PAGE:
28. Juice Box says:

    re: #28 – “will be receiving no bonus for the work they did in 2010.”

    Not Everyone Gets a Trophy?

    How can this be? How will the corporate world which is desperate to recruit and retain worker in this age group survive? The Horror!

  29. Bystander says:

    Hey Lib,

    You appear to be the resident gas mileage expert. Moving out of the city soon. Any thoughts on Tdi/diesel engines from Audi/VW? Passat wagon looks decent but not sure about VW rep. It is spotty at best. Thanks.

  30. #30 – Passat wagon looks decent but not sure about VW rep

    I believe the Passat TDi wagons imported to the US are ones manufactured in Germany (if that matters). I looked at them for a bit, but import numbers are low, only around 5k per year of the diesels are imported to the US so they have a tendency to sell out quickly and for over sticker.
    I haven’t heard or read anything bad about the engine reliability.

  31. Juice Box says:

    BMW 335d Sedan
    3.0-liter Diesel inline 6-cylinder engine with TwinPower Turbo technology
    265 horsepower
    Rear-wheel drive
    36 mpg hwy*

    * Starting at $44,150 MSRP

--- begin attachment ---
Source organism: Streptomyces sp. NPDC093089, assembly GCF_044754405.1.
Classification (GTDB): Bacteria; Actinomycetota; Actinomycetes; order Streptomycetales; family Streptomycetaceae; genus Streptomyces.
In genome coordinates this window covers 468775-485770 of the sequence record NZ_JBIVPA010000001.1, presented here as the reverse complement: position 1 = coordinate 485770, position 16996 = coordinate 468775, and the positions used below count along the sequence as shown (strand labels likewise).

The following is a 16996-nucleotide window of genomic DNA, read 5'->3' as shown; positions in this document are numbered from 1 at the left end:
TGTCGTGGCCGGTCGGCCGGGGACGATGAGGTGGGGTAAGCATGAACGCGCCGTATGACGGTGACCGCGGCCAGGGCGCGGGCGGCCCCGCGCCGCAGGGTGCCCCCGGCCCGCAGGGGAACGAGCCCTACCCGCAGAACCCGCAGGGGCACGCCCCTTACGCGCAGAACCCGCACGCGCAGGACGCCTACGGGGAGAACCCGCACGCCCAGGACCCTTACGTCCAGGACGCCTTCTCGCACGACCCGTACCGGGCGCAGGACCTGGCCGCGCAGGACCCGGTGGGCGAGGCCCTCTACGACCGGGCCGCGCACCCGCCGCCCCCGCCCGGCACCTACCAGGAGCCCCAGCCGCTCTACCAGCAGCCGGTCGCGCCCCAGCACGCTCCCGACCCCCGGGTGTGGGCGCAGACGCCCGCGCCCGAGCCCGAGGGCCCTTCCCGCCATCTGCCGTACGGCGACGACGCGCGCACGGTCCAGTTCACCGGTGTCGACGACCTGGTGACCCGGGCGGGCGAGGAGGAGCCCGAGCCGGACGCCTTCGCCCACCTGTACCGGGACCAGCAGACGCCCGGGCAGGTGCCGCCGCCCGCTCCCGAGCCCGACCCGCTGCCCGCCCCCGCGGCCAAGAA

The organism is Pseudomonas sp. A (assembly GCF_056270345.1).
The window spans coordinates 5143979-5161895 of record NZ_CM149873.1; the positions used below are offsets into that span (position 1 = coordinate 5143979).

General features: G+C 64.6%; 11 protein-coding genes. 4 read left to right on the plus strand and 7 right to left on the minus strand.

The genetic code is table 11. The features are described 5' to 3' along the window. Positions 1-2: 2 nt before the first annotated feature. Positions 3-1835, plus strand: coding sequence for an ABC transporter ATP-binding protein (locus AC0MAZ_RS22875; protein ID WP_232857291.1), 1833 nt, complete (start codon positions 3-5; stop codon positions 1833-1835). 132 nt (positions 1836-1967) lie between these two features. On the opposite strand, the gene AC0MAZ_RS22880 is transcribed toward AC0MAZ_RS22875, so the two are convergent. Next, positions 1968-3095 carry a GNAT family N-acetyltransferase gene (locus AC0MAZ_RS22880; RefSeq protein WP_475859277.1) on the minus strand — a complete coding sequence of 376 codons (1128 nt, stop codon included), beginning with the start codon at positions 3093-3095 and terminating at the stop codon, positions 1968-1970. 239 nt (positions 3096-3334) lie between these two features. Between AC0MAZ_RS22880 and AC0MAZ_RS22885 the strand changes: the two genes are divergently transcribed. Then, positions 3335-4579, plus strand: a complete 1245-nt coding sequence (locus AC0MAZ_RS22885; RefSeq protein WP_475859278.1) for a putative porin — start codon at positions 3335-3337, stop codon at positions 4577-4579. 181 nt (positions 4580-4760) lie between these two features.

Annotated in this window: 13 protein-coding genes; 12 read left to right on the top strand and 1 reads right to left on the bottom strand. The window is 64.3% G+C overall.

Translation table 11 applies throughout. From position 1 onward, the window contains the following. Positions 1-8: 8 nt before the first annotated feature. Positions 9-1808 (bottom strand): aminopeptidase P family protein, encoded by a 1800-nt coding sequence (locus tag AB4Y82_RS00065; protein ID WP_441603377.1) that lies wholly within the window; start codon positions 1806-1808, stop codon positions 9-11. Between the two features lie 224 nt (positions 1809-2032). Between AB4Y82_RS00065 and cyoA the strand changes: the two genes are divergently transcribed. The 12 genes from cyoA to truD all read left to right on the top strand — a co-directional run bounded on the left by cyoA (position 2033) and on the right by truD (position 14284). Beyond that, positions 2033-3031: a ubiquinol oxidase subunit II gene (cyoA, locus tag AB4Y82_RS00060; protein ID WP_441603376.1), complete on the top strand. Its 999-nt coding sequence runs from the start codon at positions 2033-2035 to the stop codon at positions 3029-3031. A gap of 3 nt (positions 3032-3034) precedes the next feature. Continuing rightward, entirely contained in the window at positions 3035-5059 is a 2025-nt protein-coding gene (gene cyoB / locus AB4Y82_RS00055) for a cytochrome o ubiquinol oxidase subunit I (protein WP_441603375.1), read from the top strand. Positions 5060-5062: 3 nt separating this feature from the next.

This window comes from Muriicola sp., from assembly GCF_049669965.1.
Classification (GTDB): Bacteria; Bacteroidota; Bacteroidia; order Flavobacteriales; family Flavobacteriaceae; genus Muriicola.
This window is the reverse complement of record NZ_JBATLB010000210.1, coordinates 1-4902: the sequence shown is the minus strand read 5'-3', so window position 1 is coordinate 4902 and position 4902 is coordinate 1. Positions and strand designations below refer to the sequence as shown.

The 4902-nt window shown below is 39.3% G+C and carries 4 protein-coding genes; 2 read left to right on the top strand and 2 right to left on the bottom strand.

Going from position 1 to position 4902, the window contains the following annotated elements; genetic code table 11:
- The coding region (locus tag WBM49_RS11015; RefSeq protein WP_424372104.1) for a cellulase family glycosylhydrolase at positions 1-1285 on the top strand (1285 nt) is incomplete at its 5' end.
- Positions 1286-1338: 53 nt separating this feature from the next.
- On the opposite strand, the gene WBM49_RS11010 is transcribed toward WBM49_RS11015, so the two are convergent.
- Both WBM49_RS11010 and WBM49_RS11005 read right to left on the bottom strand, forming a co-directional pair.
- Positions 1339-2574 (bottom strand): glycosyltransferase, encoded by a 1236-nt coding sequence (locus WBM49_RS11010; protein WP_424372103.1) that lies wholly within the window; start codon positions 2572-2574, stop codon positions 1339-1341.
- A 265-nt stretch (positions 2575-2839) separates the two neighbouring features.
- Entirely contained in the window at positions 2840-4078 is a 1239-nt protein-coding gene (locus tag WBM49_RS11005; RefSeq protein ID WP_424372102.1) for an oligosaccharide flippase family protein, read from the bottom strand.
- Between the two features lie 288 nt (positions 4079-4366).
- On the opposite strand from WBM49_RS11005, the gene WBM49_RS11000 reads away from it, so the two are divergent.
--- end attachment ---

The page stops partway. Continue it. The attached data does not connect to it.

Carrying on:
36 month lease well
    equipped at $559 /month Build Your Own

    3.0-liter Diesel inline 6-cylinder engine with TwinPower Turbo technology
    265 horsepower
    Rear-wheel drive
    36 mpg hwy*

  32. JJ says:

    I doubt it was really a lay-off. Today’s mantra is “pay for performance”. Bonus pool is smaller but talent needs to be paid. Lets say you have 10% low performers, can them before bonus time give whatever bonus they were going to get to top talent. Win Win. Lay-off is a nice work for your fired.

    Juice Box says:
    January 13, 2011 at 9:59 am

    re: #28 – “will be receiving no bonus for the work they did in 2010.”

    Not Everyone Gets a Trophy?

    How can this be? How will the corporate world which is desperate to recruit and retain worker in this age group survive? The Horror!

  33. leftwing says:


    With all your bond hits you ask that sort of question. The answer is who gives a **** about his basis, the bid is what the asset is worth to you now.

    Unless this guy is a data miner I would advise against negotiating with him in this manner. You need to find his hotpoint and sell him that. Kind of like your ladies – for one it’s the car, for another the lane in the Hamptons, for the other which velvet rope you get through. What’s the bling that gets him?

    In all seriousness, he probably radically overpaid for that work. Old guy putting up lower end stuff like vinyl siding is going to get screwed. My flooring guys make more money (better than Harvard educated Wall St lawyer pay if looked at hourly) doing half a basement in engineered brazilian cherry than 5,000 ft2 of bubinga or wenge. The high end material cost is almost $10 ft2 and their labor markup is small. The engineered junk costs $1.25 ft2 and when they quote $7.50 ft2 installed for that stuff (which looks reasonable compared to the high end installed quote) they’re taking the dude for a ride.